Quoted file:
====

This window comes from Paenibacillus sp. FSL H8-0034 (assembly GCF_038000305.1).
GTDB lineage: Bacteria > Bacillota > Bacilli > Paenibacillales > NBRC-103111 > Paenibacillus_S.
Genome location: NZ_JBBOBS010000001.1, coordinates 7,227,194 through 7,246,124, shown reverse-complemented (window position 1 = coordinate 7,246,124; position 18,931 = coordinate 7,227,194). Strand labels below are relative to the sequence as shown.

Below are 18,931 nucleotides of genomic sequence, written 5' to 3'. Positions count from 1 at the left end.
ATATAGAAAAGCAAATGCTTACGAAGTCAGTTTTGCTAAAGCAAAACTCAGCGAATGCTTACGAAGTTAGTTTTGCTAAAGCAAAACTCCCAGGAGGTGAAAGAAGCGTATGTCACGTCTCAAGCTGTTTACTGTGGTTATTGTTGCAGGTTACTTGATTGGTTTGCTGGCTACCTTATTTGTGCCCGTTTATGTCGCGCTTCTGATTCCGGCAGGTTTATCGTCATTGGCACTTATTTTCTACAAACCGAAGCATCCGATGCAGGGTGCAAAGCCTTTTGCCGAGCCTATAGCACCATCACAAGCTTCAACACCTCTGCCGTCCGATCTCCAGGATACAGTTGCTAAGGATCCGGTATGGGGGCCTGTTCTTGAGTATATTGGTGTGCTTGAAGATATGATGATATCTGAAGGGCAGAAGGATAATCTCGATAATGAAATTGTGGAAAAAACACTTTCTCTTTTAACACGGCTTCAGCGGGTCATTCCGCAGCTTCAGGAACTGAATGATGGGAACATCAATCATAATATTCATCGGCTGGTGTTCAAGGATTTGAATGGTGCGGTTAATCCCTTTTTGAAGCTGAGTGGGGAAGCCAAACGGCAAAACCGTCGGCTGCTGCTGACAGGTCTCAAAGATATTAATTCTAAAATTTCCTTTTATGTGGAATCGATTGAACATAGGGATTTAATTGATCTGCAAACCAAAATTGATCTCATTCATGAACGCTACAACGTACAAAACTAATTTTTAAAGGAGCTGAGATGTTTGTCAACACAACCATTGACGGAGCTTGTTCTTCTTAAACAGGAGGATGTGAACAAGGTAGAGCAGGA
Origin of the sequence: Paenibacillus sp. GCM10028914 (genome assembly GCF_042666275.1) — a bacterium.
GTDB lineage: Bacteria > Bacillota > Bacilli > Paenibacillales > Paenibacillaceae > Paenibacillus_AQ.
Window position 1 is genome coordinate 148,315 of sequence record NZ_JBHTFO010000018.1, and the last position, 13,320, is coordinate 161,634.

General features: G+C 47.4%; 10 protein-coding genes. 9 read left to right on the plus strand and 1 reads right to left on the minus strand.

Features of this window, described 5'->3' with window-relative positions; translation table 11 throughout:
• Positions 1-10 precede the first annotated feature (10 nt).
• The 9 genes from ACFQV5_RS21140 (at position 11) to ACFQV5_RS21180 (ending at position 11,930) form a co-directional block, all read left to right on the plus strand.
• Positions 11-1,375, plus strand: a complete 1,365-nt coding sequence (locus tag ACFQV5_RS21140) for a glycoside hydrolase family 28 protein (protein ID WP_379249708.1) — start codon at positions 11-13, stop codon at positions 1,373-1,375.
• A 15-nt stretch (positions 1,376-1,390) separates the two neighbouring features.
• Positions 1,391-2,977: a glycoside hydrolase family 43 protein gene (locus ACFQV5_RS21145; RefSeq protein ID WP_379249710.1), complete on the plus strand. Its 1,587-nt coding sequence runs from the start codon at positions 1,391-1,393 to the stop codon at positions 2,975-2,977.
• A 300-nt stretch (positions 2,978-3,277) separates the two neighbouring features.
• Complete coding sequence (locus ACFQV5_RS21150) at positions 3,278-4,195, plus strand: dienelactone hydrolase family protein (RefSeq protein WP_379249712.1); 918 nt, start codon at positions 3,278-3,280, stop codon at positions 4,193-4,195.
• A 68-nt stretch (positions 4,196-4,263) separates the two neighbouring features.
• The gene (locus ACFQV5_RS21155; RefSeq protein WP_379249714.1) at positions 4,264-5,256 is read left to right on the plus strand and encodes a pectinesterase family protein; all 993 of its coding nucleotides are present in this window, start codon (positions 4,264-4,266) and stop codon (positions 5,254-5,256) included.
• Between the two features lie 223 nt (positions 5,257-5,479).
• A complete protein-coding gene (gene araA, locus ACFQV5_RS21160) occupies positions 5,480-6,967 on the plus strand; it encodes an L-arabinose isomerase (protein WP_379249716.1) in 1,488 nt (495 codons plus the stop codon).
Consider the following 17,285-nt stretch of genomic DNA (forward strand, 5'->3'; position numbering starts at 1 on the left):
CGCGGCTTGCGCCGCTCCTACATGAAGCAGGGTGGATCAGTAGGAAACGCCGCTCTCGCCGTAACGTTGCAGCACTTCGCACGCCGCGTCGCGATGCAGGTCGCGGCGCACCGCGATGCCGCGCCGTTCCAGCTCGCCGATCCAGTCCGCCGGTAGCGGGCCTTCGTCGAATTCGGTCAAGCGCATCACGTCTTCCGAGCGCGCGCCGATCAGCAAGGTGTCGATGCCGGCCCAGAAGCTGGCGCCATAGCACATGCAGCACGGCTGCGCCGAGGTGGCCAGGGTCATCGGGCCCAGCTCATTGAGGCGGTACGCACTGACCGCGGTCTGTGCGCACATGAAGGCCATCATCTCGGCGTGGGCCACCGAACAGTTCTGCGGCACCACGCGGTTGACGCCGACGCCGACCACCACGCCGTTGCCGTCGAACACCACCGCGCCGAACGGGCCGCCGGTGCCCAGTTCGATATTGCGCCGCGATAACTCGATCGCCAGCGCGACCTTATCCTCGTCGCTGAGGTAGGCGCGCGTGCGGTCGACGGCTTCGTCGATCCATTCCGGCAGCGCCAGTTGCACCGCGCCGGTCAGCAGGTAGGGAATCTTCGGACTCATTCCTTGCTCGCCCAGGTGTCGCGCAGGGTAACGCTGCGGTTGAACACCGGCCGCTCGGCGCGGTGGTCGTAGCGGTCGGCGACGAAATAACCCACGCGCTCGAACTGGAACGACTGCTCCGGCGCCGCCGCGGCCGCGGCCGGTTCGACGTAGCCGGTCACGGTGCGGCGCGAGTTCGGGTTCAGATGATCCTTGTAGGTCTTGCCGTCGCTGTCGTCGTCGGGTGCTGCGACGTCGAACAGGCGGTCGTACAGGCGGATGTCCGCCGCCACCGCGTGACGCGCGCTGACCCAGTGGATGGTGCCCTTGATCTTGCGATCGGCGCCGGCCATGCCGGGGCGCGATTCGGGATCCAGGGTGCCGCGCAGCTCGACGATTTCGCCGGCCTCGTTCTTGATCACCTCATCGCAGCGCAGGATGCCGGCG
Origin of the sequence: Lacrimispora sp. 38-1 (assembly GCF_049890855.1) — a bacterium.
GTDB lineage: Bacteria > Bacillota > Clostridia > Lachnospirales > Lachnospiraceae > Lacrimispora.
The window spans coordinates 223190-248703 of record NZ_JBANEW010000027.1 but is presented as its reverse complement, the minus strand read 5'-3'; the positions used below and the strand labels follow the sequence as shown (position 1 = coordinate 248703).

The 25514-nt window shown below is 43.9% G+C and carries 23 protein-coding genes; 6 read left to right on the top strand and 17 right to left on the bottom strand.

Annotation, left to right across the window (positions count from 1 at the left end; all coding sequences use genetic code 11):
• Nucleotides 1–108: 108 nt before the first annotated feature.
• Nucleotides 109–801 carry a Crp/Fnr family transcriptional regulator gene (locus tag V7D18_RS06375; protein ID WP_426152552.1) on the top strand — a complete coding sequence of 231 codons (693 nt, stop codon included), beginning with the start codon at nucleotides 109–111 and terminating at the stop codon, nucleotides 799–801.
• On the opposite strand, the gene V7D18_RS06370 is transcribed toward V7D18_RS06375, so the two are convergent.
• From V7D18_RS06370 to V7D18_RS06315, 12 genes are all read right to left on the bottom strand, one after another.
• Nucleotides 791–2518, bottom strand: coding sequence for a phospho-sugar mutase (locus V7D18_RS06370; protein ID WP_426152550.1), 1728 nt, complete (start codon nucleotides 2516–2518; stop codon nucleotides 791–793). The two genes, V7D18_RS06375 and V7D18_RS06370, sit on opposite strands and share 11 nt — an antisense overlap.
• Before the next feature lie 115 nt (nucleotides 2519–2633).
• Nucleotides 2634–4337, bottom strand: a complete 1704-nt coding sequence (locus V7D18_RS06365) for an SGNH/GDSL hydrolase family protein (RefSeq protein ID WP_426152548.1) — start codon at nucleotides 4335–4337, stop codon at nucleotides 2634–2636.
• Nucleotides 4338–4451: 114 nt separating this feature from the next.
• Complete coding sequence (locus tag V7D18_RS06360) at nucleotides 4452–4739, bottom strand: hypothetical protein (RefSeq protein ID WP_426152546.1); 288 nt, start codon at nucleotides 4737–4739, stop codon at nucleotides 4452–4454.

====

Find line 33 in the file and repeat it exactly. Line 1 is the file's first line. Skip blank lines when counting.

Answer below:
• Nucleotides 791–2518, bottom strand: coding sequence for a phospho-sugar mutase (locus V7D18_RS06370; protein ID WP_426152550.1), 1728 nt, complete (start codon nucleotides 2516–2518; stop codon nucleotides 791–793). The two genes, V7D18_RS06375 and V7D18_RS06370, sit on opposite strands and share 11 nt — an antisense overlap.